We arrived in Kyiv, and from there took a commuter train to people we knew in a nearby village. As we sat at the train station, every slam of the doors made us and other refugees twitch and try to hide. All around us lights were dimmed for precaution and the train moved in complete darkness. After a week in the basement, my daughter began to be especially afraid of the dark, withdrew into herself, spoke very little and when she did speak, stuttered. We all communicated in Russian as our native language, and now when my child tries to use this language, she has begun to stutter.

In the village, we were able to compose ourselves and found some friends from Kyiv, with whom we took a two day bus trip to the Polish border. After 15 days in the basement, my mother was also able to evacuate from Bucha through Chechen checkpoints. For whatever reason, it was Chechens not Russians she saw stationed in Bucha. She said she counted 11 dead bodies on the streets while driving through her town.

My wife and daughter crossed the border, and I stayed behind at a friend's place to recover a bit. I needed to return to Irpin through Kyiv. Our neighbor also evacuated, but the cats were left behind. I needed to save them. I knew it was dangerous, but I couldn’t help it. I had no idea what would come next...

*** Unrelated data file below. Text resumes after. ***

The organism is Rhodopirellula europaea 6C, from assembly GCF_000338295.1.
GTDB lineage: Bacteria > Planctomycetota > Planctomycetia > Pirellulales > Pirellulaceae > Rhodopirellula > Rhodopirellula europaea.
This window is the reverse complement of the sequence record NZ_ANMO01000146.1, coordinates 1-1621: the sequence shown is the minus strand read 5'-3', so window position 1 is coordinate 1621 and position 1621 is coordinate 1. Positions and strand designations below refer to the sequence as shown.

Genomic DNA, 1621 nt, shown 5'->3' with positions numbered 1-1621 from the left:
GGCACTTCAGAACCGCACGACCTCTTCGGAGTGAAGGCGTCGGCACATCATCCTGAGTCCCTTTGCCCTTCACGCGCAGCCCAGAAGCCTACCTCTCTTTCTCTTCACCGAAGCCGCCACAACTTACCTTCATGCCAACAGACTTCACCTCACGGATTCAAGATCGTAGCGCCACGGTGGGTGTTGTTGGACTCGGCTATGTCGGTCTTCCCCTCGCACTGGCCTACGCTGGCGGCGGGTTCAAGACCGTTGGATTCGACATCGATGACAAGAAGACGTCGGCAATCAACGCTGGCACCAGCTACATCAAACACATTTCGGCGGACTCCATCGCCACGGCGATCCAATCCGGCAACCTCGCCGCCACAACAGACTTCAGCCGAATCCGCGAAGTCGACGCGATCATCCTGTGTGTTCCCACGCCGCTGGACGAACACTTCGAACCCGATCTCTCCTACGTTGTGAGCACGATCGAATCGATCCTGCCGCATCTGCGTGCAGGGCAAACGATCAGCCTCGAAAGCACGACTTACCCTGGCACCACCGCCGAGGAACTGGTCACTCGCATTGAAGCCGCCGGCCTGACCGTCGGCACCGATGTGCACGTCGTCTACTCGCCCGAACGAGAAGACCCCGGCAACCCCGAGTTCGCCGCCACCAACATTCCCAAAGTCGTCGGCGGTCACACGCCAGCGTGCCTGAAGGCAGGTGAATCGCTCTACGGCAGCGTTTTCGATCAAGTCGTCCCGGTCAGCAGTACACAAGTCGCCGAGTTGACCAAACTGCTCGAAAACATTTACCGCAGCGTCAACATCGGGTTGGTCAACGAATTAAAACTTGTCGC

My friend from Irpin was killed during the shelling. My mother's friend was injured and bled to death; they found her only in the morning. They said that mass graves have already appeared in Irpin in the area of Victory Park. Today there isn’t even hatred for Russia, only a feeling of emptiness and confusion.

Photo courtesy of Pavel Zeldich
Together with the other passengers I watched from the train car window as two missiles flew by.
Instead of a postscript